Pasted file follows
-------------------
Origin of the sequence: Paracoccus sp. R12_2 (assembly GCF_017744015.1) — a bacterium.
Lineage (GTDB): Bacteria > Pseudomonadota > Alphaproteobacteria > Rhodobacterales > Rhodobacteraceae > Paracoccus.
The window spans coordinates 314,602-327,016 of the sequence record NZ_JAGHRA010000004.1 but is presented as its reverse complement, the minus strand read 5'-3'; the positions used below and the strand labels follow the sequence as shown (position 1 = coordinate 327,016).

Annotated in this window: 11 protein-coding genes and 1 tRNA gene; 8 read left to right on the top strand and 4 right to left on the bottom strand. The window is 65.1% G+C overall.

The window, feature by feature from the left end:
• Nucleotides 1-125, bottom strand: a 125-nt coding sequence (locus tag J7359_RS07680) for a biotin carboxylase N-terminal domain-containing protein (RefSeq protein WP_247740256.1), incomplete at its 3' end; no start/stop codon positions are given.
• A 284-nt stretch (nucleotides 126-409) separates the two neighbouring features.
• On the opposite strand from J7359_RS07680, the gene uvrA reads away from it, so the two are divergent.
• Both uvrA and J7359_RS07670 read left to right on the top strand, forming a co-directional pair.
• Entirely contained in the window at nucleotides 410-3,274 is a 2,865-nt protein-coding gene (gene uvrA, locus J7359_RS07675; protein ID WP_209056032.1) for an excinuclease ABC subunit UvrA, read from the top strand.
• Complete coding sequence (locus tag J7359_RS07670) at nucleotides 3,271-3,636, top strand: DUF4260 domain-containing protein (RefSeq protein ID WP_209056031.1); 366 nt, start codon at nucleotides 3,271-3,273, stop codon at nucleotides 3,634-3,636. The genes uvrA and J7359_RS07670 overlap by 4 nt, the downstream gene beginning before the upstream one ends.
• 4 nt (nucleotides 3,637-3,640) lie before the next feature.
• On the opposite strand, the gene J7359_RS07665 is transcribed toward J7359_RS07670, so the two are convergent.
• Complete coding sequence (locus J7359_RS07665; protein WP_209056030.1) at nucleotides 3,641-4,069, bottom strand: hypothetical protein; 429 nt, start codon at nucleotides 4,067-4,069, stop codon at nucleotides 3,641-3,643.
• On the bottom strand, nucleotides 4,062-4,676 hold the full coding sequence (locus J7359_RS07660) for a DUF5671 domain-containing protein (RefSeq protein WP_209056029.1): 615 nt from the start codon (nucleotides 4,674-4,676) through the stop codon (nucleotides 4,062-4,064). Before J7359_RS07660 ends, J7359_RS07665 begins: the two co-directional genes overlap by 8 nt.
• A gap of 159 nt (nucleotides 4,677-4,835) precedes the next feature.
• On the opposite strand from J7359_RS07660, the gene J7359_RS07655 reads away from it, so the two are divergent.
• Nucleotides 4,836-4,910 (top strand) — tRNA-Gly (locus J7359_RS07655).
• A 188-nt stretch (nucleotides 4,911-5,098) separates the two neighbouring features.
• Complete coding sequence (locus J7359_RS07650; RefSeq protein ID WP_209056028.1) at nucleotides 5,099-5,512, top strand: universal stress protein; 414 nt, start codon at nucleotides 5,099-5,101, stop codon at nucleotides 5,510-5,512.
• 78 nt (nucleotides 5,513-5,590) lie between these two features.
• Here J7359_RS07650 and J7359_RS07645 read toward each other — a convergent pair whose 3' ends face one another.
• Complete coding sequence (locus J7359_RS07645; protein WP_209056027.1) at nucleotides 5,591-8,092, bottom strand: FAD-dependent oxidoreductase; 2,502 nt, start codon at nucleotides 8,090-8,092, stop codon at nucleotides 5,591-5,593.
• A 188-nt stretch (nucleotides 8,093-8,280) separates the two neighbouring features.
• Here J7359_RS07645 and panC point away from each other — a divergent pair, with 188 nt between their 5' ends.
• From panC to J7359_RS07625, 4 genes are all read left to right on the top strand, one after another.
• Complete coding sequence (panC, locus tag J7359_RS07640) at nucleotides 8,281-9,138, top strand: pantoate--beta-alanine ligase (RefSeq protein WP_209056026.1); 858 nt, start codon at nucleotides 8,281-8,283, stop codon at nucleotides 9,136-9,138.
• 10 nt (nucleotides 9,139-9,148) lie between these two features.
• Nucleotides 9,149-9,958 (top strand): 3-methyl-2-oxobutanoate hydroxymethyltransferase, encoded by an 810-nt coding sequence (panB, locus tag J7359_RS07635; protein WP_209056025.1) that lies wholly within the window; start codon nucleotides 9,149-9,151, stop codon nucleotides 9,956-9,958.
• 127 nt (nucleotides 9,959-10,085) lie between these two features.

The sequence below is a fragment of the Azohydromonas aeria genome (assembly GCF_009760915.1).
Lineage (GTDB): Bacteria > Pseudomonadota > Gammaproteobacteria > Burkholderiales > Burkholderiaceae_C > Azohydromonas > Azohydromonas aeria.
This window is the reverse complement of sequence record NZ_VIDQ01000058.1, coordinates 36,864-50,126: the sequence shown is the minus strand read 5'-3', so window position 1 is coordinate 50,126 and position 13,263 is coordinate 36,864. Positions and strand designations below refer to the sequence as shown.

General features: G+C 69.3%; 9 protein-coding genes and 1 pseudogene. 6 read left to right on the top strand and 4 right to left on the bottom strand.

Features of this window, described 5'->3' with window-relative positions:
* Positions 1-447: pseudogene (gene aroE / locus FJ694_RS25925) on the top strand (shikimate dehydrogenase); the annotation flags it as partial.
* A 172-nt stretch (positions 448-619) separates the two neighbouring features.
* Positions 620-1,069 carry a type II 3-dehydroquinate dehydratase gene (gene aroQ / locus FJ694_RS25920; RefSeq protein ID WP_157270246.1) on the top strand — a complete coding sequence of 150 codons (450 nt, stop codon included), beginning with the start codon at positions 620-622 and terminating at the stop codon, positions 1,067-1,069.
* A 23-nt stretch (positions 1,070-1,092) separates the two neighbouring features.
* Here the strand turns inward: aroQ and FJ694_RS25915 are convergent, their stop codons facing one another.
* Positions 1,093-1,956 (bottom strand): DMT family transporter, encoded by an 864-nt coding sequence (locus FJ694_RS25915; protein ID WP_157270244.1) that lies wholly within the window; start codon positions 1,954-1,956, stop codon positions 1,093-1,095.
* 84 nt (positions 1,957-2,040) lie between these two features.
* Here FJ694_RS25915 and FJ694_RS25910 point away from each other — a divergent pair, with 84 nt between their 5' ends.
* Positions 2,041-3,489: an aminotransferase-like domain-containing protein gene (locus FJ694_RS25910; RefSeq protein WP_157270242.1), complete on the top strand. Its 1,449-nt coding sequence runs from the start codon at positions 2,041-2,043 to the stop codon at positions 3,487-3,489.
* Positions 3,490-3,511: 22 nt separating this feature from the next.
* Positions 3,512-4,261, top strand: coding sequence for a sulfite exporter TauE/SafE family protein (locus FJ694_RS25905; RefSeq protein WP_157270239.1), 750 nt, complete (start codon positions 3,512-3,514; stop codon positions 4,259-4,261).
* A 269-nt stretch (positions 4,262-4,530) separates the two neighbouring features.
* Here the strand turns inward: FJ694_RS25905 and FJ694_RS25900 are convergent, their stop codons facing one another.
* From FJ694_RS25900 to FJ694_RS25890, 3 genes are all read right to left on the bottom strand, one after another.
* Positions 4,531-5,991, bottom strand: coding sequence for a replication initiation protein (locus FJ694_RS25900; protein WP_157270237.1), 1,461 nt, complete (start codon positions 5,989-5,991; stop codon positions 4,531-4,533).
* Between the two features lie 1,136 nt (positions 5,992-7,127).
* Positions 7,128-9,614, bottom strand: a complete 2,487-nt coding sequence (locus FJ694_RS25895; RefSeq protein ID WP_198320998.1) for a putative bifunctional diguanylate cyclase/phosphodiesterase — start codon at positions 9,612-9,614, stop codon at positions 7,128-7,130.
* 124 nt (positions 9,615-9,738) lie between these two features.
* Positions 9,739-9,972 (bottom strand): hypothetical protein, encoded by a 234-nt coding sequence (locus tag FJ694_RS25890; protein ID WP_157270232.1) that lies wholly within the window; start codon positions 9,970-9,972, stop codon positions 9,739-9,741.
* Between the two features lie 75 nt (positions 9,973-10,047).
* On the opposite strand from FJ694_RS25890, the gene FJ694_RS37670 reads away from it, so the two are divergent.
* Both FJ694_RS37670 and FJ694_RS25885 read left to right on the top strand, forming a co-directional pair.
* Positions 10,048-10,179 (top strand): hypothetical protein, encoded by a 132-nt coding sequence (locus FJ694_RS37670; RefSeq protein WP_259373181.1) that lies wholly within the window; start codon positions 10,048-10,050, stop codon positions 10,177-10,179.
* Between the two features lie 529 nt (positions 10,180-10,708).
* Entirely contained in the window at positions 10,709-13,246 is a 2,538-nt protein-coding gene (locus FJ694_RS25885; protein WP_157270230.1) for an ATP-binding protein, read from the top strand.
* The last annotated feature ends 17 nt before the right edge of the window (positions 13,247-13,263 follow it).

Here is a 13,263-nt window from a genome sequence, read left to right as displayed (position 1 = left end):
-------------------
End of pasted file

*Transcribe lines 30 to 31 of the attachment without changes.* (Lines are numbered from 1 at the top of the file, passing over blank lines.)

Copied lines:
• 127 nt (nucleotides 9,959-10,085) lie between these two features.

The sequence below is a fragment of the Azohydromonas aeria genome (assembly GCF_009760915.1).